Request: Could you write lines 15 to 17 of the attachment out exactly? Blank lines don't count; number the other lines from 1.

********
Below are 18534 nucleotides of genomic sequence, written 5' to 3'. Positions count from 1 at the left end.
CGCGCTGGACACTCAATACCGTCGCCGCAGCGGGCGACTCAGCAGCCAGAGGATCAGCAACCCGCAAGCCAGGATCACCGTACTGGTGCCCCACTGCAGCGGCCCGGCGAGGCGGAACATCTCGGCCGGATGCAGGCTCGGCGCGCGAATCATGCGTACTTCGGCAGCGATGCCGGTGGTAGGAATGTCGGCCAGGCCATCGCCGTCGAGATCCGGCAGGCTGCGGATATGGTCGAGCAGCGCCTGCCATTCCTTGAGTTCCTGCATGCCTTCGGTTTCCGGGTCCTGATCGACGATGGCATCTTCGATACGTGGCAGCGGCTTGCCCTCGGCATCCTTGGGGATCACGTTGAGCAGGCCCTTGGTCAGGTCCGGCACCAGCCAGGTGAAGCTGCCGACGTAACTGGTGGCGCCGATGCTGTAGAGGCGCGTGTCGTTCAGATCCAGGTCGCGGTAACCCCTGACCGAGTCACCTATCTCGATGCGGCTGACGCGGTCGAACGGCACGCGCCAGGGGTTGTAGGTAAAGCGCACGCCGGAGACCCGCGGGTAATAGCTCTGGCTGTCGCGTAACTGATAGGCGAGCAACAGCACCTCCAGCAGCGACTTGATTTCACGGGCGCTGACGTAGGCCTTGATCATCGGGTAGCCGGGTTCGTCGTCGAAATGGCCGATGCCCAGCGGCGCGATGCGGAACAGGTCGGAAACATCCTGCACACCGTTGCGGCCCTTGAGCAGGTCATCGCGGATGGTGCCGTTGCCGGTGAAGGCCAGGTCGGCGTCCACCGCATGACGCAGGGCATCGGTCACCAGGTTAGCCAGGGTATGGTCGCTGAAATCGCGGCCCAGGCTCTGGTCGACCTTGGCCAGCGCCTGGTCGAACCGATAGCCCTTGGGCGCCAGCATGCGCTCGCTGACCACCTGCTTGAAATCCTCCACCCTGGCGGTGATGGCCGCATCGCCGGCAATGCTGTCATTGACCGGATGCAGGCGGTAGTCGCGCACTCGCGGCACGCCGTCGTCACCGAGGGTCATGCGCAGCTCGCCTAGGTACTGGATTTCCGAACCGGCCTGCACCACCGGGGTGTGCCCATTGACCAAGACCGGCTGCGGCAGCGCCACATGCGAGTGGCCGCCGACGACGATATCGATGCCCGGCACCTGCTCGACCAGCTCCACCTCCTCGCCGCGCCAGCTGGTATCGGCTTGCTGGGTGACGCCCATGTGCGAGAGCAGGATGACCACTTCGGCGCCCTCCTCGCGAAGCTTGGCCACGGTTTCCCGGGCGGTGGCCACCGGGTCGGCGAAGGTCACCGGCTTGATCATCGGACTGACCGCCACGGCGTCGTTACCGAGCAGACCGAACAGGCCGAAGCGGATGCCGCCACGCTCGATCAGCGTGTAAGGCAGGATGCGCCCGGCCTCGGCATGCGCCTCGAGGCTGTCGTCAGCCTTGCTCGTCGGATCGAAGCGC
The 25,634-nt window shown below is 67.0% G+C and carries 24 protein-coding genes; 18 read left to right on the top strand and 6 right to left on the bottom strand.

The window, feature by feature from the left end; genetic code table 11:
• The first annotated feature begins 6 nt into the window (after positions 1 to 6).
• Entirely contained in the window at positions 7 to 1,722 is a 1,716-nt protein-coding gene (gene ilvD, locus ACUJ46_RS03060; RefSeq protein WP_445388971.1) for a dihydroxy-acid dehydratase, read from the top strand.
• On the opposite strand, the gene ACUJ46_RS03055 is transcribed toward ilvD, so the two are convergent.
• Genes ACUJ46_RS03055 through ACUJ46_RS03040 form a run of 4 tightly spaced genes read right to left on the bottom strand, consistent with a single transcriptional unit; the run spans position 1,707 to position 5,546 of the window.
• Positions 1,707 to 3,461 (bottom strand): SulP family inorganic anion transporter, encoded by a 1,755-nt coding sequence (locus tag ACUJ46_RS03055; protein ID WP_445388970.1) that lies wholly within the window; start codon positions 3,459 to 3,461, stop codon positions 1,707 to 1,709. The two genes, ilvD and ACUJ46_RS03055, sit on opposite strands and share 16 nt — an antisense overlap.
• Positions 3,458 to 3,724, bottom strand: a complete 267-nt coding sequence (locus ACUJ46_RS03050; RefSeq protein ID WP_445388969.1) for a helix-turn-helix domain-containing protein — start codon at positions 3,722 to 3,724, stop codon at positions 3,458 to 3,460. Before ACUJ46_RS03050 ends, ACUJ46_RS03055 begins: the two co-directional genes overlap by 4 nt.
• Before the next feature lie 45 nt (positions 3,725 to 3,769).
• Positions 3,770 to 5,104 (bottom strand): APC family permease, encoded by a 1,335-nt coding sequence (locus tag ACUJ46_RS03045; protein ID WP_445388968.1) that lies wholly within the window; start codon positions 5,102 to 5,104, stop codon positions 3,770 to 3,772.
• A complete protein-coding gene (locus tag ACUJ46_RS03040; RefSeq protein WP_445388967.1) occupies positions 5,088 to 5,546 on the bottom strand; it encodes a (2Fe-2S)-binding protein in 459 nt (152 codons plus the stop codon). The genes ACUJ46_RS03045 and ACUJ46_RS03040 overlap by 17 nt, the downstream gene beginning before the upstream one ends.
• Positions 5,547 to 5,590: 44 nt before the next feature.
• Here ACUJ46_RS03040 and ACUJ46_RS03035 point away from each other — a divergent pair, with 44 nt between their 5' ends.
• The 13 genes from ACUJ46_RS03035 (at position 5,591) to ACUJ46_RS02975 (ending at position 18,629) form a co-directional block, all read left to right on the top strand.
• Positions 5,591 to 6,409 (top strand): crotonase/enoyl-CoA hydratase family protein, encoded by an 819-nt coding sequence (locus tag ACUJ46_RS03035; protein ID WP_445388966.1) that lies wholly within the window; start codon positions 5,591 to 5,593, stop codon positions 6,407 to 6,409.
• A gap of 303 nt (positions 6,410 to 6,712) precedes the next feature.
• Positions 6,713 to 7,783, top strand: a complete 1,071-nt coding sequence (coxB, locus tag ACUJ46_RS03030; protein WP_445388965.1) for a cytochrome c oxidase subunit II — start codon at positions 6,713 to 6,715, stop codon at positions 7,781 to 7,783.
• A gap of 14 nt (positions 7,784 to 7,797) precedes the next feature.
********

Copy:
• Here ACUJ46_RS03040 and ACUJ46_RS03035 point away from each other — a divergent pair, with 44 nt between their 5' ends.
• The 13 genes from ACUJ46_RS03035 (at position 5,591) to ACUJ46_RS02975 (ending at position 18,629) form a co-directional block, all read left to right on the top strand.
• Positions 5,591 to 6,409 (top strand): crotonase/enoyl-CoA hydratase family protein, encoded by an 819-nt coding sequence (locus tag ACUJ46_RS03035; protein ID WP_445388966.1) that lies wholly within the window; start codon positions 5,591 to 5,593, stop codon positions 6,407 to 6,409.